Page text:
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Two remarkable points from the NATO Secretary General’s press conference preceding the NATO Foreign Ministers’ Meeting on November 20, 2019: NATO is preparing for wars in space. And is facing up to China.

Already in 2018 the Allies had identified space as an “essential element for deterrence and defence.” Now it is to be recognized as the Alliance’s fifth area of operation – alongside land, sea, air and cyber.

Jens Stoltenberg: “Space is essential to the Alliance’s defence and deterrence. For early warning, communication and navigation. Around 2,000 satellites currently orbit the Earth. Around half are owned by NATO countries. So, recognising space as an operational domain will be a clear sign that we continue to strengthen our deterrence and defence in all areas.” But NATO’s approach is “defensive and fully in line with international law.” “NATO has no intention of launching weapons into space.”



NATO will seek to assess the impact of China’s economic rise and foreign policy on the security of the Alliance. “We see that China will soon have the largest economy in the world. They have the second largest defence budget. China is investing heavily in modern military capabilities, including new advanced intercontinental missiles, hypersonic weapons, gliders and so on. So, of course, these are important military capabilities that affect our security.” In addition: “China is getting closer to us. We see it in Africa, in the Arctic, China is investing in infrastructure in Europe and also in cyberspace,” said the NATO Secretary General.


Preparing for the London Jubilee Summit

Overall, the working meeting of NATO Foreign Ministers will take place on December 3 and 4. Thus, the usual suspects are not missing from the Foreign Ministers’ agenda: a review of progress since the 2018 Brussels Summit (including the Readiness Initiative), the fight against international terrorism, the positioning vis-à-vis Russia, which is increasingly perceived as destabilizing, discussions on the future of arms control agreements. On the subject of burden sharing, the Secretary General is expected to give an overview of the latest figures on defence spending. “For the fifth consecutive year, we are seeing higher defence spending by European allies and Canada. With more than 100 billion dollars more invested in defence. This is unprecedented progress,” says Stoltenberg.

The NATO Secretary General did not ignore any of the usual allergens. Without getting to the core. Syria, for example. “The situation in northern Syria and northeastern Syria remains precarious and difficult and extremely complex. But at least it is a step forward in that we have seen at least a decrease in violence so far. We must build on that to find a political solution to the Syrian crisis.” What this might look like remains to be seen.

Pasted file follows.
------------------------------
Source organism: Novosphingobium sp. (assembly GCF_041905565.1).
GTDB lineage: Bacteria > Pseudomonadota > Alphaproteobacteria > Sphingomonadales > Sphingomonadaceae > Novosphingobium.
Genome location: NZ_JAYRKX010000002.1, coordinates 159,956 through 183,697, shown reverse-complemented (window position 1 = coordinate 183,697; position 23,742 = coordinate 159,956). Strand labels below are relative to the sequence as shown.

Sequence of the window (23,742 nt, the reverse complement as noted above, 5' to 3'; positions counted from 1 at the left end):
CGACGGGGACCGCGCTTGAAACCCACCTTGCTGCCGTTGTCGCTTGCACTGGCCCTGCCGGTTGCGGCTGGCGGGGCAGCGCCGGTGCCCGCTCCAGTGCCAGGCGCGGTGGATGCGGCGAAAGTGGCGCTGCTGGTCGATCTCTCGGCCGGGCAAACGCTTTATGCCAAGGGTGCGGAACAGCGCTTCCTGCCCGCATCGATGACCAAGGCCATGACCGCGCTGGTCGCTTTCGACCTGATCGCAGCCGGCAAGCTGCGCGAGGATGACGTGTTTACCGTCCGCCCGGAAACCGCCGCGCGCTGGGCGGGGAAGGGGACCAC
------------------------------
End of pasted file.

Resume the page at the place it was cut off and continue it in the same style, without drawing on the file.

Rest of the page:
Just as one deals with an ally that puts the solidarity of the others to the test in three locations (Northern Syria and the sea area west of Cyprus as well as through extravagant arms projects). The implementation of a greater responsibility of Europe to stand up for its own security remains a delicate issue. And in which it is apparently necessary to position oneself between greater autonomy (the credo from Paris) and the A2A formula (ability to act) invoked by the German Defence Minister. And, as an intervention by a French journalist shows, Berlin’s reaction to the French president’s diagnosis seemed to have highly irritated the neighbour. “So do we need some resignations, or should we downplay France’s comments, as Germany has done by accusing France of wanting to sabotage NATO? Is that the right response?” asked the representative of Agence France-Presse.

Stoltenberg, on the other hand, makes it clear that “to address strategic security challenges NATO remains the only guarantor of European and transatlantic security. And it is the responsibility of each of us to maintain and strengthen our unity. In order to ensure credible deterrence and defence for all of us.” And he wants to come to Paris next week. Probably to discuss therapy models. For example, recourse to nuclear medicine – the concession of the “force de frappe?”

Emmanuel Macron’s analysis seems correct in view of the powerlessness of the European forces. And in the motive to be imputed to him to want to advance their strengthening. The critical point is that Paris could do just that for secession. Quasi “by tradition.”

And whether the appropriate treatment of space and China should or can give NATO the decisive (brain-) life-securing impulses is not the question. Rather, it is about the fact that in the abstinence of stimulating interventions from the other side of the Atlantic, the Europeans in NATO (as for themselves) must present the topics themselves and deliver. Solutions included.

Hans Uwe Mergener